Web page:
This folder contains code for reproducing our disentanglement experiments.


The only dependency is the DyNet library, which can usually be installed with:

pip3 install dynet


To see all options, run:

python3 --help


To train, provide the --train argument followed by a series of filenames.

The example command below will train a model with the same parameters as used in the ACL paper. The model is a feedforward neural network with 2 layers, 512 dimensional hidden vectors, and softsign non-linearities.

python3 \
  example-train \
  --train ../data/train/*annotation.txt \
  --dev ../data/dev/*annotation.txt \
  --hidden 512 \
  --layers 2 \
  --nonlin softsign \
  --word-vectors ../data/glove-ubuntu.txt \
  --epochs 20 \
  --dynet-autobatch \
  --drop 0 \
  --learning-rate 0.018804 \
  --learning-decay-rate 0.103 \
  --seed 10 \
  --clip 3.740 \
  --weight-decay 1e-07 \
  --opt sgd \
  > example-train.out 2>example-train.err


This command will run the model trained above on the development set:

python3 \
  example-run.1 \
  --model example-train.dy.model \
  --test ../data/dev/*annotation* \
  --test-start 1000 \
  --test-end 2000 \
  --hidden 512 \
  --layers 2 \
  --nonlin softsign \
  --word-vectors ../data/glove-ubuntu.txt \
  > example-run.1.out 2>example-run.1.err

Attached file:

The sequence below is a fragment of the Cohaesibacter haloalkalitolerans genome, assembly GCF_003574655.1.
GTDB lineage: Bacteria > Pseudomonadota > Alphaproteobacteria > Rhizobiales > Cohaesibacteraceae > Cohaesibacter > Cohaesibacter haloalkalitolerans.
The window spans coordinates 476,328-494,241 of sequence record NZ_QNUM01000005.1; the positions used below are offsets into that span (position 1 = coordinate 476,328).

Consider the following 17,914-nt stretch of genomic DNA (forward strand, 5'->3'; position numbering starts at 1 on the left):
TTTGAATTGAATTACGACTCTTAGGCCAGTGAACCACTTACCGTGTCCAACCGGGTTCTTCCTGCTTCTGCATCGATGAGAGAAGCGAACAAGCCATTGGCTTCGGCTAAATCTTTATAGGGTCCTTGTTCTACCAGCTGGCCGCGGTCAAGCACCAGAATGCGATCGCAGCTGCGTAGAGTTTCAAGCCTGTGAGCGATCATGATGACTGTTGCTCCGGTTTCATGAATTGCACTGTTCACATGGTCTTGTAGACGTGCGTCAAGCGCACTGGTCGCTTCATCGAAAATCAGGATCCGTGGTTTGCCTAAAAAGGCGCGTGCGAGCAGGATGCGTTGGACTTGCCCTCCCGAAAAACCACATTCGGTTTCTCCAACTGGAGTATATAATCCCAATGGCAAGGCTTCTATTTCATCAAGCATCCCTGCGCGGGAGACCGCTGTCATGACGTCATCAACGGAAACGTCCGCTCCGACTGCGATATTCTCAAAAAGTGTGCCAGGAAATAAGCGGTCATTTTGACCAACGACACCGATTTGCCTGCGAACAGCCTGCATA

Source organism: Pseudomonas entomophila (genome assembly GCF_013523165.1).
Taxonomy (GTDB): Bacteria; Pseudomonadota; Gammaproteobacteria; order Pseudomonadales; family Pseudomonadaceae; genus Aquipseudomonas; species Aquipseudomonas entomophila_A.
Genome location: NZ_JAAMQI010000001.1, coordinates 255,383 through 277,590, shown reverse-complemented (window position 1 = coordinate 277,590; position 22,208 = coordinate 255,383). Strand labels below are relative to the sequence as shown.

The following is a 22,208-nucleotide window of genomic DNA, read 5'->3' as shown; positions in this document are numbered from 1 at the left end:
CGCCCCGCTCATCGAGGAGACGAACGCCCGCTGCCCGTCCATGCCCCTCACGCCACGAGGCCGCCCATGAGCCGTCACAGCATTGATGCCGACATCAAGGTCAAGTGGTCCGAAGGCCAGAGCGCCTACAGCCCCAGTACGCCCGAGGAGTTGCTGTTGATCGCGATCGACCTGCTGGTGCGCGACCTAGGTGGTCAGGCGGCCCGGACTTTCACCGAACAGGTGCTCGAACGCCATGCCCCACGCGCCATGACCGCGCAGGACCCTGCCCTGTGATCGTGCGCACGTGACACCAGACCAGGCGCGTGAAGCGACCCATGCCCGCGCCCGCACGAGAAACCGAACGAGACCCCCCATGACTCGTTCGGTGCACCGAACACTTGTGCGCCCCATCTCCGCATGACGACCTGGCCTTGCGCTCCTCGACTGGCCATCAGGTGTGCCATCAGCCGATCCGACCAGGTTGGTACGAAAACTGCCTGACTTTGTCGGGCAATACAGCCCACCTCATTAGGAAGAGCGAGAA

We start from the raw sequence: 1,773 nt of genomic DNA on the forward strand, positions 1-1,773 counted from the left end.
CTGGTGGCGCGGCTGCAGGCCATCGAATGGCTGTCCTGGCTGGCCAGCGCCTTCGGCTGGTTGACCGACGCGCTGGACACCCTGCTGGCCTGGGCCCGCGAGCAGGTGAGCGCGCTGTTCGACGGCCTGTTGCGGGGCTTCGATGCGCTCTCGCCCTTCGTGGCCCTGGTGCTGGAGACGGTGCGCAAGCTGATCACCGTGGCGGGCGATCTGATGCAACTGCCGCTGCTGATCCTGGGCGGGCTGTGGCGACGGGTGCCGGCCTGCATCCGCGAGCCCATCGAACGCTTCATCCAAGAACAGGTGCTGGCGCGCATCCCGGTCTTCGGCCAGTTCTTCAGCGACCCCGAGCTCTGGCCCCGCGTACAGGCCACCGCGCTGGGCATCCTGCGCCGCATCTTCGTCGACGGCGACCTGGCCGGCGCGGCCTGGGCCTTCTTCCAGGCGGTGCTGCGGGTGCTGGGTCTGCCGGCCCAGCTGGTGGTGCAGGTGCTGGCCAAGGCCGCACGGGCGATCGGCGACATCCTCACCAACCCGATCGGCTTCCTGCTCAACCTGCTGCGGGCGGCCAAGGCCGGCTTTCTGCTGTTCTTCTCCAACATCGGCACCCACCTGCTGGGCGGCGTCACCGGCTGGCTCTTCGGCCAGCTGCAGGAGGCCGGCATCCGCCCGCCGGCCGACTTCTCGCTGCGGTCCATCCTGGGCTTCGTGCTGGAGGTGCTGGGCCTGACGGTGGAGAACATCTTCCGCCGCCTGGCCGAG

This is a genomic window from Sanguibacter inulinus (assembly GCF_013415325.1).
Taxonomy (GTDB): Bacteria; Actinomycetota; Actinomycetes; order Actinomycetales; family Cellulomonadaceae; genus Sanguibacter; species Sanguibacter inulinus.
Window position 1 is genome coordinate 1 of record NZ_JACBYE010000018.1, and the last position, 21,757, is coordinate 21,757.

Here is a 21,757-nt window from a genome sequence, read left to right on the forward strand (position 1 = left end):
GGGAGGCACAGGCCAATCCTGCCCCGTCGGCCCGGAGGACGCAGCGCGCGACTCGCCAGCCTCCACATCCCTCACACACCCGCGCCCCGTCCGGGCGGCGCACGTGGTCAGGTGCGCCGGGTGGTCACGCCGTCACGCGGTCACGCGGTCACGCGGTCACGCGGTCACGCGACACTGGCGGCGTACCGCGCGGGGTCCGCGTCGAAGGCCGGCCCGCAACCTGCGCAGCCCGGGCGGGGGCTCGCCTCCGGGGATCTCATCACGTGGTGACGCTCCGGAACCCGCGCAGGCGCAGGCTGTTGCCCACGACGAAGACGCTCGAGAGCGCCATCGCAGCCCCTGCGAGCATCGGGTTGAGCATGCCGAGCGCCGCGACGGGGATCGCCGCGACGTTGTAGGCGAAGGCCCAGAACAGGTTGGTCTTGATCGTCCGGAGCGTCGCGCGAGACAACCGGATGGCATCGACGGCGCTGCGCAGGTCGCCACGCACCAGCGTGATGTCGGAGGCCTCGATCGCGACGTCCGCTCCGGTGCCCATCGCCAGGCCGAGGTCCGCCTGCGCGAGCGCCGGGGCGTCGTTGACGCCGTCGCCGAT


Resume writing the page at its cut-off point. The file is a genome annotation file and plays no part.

Note - the arguments defining the network (hiiden, layers, nonlin), must match those given in training.


For the best results, we used a simple ensemble of multiple models. We trained 10 models as described above, but with different random seeds (1 through to 10). We combined their output using the script in this directory.

The same script is used for all three ensemble methods, with slightly different input and arguments:


./ example-run*graphs --method union > example-run.combined.union


./ example-run*graphs --method vote >


./ example-run*clusters --method intersect > example-run.combined.intersect

All of these assume the output files have been converted into our graph format. Assuming you run above and save the output of each run as example-run.1.out, example-run.2.out, example-run.3.out, etc, then this command will use one of our tools to convert them to the graph format:

for name in example-run*out ; do ../tools/format-conversion/ < $name > $name.graphs ; done

The intersect method also assumes they have been made into clusters, like this:

for name in example-run*out ; do ../tools/format-conversion/ < $name.graphs > $name.clusters ; done

Note: An earlier version of the steps above didn’t account for a change in the output of the main system. Apologies for the broken output this would have caused.

C++ Model

As well as the main Python code, we also wrote a model in C++ that was used for DSTC 7 and the results in the 2018 arXiv version of the paper (the Python version was used for DSTC 8 and the 2019 ACL paper). The python model has additional input features and a different text representation method. The C++ model has support for a range of additional variations in both inference and modeling, which did not appear to improve performance. For details on how to build and run the C++ code, see this page.

Go back to the main webpage.